The objective of an MBA strategy program is to expose leaders of the future to various theories, frameworks and concepts of strategy. But the reality is that many of strategy’s concepts are not necessarily settled. Even theories with the pedigree of Porter’s five forces model, perhaps the most famous of all strategy models, has its detractors who point to limitations in its application.
So, I approach the program design with a strong bias to practice. I teach the core frameworks and concepts through stories and cases studies.
But why do we teach these models and frameworks? On the surface, it reflects Lewin’s famous aphorism: ‘there is nothing so practical as a good theory’. More recently, Christensen added his own observation:
“management has to take action on a theory rather than on evidence. When they wait until the data is clear, the game is over”
More fundamentally, our goal is to help the students improve their judgement. Good strategy is fundamentally a question of judgement. Strategy is fundamentally about ‘controversial choices’. To outperform against other competitors and gain competitive advantage a firm must make choices that are distinct from its competitors. These choices occur in both options and implementation.
And the nature of these choices vary across time. At one end of the strategy life cycle it is about reaffirming and refining; at the other end it is reinvention. As Sir Lawrence Freedman opined:
“a strategy could never really be considered a settled product, a fixed reference point for all decision making, but rather a continuing activity, with important moments of decision. Such moments could not settle matter once and for all, but provided the basis for moving on until the next decision”
What is judgement? Mant’s articulation is as powerful as any I’ve seen: “judgement is what you do when you don’t (and can’t) know what to do – but you know you have to do something fast”. Strategy’s various frameworks and concepts offer leaders mental models which can, over time, help them to develop better judgement.
But judgement has a synthetic quality about it. Describing judgement, Mant argues that while it is not the only skill or capability a leader needs, it is the sine qua non of leadership:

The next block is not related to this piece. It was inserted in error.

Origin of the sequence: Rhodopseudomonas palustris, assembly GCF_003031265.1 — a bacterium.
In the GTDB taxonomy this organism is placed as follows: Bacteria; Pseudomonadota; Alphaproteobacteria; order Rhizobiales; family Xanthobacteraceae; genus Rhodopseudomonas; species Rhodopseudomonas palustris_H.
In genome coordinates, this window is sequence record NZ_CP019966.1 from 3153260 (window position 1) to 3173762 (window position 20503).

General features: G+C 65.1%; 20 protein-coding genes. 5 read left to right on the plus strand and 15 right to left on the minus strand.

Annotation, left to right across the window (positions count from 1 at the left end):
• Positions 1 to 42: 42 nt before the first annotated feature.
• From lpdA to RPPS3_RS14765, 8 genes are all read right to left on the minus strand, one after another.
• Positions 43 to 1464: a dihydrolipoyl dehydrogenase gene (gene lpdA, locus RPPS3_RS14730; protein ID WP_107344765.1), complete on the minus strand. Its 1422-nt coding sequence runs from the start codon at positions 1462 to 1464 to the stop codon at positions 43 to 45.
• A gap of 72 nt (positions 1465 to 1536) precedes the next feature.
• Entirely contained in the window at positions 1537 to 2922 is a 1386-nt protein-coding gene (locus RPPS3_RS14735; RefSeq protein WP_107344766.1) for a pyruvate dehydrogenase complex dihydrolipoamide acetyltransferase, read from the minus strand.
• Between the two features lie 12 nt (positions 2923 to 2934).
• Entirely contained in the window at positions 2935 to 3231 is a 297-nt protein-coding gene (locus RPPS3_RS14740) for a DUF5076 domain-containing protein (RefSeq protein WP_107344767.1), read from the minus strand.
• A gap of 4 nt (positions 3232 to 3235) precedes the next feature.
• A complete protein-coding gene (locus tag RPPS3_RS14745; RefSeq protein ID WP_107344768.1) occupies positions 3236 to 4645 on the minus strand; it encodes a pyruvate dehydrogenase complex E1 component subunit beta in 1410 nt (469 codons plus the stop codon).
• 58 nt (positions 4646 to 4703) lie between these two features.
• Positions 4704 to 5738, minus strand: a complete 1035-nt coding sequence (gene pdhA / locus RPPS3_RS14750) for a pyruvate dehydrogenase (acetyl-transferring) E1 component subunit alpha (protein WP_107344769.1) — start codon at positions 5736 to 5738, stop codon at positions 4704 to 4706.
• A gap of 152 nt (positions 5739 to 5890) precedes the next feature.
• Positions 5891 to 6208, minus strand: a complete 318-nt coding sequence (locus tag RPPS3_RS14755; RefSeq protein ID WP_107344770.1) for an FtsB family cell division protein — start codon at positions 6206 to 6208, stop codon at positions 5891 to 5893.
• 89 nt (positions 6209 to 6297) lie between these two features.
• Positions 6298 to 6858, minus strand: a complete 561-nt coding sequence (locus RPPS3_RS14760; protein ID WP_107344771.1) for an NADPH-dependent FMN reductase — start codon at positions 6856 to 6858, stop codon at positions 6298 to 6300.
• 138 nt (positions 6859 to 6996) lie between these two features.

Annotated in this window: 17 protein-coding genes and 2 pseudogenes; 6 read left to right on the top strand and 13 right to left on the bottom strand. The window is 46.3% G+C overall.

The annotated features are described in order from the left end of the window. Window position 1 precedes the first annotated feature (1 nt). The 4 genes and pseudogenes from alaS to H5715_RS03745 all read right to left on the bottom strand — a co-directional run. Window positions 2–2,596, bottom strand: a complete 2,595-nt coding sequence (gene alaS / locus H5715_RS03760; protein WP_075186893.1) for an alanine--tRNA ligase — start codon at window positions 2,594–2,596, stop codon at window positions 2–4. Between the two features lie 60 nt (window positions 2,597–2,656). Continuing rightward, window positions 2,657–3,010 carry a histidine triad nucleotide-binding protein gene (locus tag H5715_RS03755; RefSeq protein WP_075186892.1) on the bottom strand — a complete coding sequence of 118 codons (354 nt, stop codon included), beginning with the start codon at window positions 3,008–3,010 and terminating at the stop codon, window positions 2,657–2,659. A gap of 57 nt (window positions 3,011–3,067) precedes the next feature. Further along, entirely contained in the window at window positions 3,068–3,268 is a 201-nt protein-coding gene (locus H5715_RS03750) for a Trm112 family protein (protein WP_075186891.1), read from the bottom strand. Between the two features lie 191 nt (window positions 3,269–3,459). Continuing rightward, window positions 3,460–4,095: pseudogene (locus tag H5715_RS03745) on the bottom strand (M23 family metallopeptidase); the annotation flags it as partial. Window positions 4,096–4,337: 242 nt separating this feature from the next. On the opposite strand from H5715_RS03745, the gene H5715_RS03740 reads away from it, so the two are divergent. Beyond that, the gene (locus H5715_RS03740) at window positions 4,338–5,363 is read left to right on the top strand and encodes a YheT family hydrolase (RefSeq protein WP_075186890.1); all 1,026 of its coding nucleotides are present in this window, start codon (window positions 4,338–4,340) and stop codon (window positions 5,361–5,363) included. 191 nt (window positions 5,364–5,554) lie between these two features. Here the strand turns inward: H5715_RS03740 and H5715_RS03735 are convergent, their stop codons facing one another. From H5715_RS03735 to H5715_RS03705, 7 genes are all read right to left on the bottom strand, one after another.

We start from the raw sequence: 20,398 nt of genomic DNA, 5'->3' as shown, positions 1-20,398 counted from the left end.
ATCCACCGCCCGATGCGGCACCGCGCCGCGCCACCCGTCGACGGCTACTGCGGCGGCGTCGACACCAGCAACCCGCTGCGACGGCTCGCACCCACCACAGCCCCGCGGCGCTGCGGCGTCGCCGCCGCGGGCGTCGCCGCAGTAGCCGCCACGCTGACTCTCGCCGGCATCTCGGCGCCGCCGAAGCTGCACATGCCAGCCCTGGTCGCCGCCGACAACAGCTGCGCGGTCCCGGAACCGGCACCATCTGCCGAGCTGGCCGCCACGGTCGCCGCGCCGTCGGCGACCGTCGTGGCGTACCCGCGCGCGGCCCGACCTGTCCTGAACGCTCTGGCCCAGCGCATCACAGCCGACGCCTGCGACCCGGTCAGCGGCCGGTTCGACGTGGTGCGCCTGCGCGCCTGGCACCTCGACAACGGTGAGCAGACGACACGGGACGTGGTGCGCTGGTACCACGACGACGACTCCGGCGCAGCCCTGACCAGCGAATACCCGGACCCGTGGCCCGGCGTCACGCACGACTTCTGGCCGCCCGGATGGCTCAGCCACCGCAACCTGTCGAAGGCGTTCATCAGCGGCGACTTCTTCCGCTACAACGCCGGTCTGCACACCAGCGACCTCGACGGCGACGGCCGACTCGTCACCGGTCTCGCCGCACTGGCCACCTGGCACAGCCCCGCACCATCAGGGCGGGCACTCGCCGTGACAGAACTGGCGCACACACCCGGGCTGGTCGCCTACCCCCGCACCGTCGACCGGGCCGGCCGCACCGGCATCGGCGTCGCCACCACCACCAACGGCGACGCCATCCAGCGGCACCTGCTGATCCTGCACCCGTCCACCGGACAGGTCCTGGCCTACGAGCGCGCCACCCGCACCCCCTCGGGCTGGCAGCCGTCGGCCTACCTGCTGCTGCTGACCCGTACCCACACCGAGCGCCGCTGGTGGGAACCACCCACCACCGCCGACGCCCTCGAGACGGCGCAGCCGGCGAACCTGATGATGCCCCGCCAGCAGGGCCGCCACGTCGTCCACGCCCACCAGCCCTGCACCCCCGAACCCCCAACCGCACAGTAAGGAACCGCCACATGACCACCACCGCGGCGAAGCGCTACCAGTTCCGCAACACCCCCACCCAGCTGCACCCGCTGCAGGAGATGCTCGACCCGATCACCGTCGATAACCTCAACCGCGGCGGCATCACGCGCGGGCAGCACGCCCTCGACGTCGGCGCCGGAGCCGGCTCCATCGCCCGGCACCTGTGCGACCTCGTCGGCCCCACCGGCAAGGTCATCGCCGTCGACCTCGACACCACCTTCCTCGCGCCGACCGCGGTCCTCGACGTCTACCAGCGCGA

“We are not talking just about computing power. All of the best leaders do things on the basis of ‘feel’ and by encompassing the whole picture, even though many of the necessary bits aren’t yet in place. They are not just computing fast from one angle, but making a kind of mosaic from a broad range of different views”
And this description is the essence of strategic thinking. It is about framing and reframing the world; creating new mental models of how the world might unfold and how your organisation can best position itself to capture advantage in that world.
Each of the concepts and frameworks we teach in an MBA offers just one lens into the strategic puzzle. But real insight comes from this ability to synthesise these multiple insights to glean a ‘truth’ that enables the firm to capture a competitive advantage.
I start and finish all my strategy programs with a simple mantra: ‘immersion, synthesis, and simplification’. It is the practical expression of this process.
You are probably not doing an MBA, so what does this mean for you? Perhaps ask yourself these three questions:
- Has your strategy process applied multiple models each of which presents a particular window into your options? Or have you applied a single lens to your strategic analysis?
- Has the process revealed ‘controversial choices’?
- Is the tension between ‘black and white’ or shades of grey in these choices?
These are great questions to surface underlying assumptions the various players are bringing to the conversation.
DDB ... a strategist's view
PS: to my regular readers, my apologies. It has been too long. But in the last couple of months I've been teaching multiple MBA programs; working with a CEO to develop their strategy; and travelling to KL for some leadership development programs on strategy execution. And more.
 Clayton Christensen is the author of the modern form of disruption theory. He describes three layers of theory: descriptive (patterns observed); explanatory; and predictive.
 Sir Lawrence Freedman has been described as the ‘Dean of British strategic studies’.
 Mant, A. (1997). Intelligent Leadership. pp. 48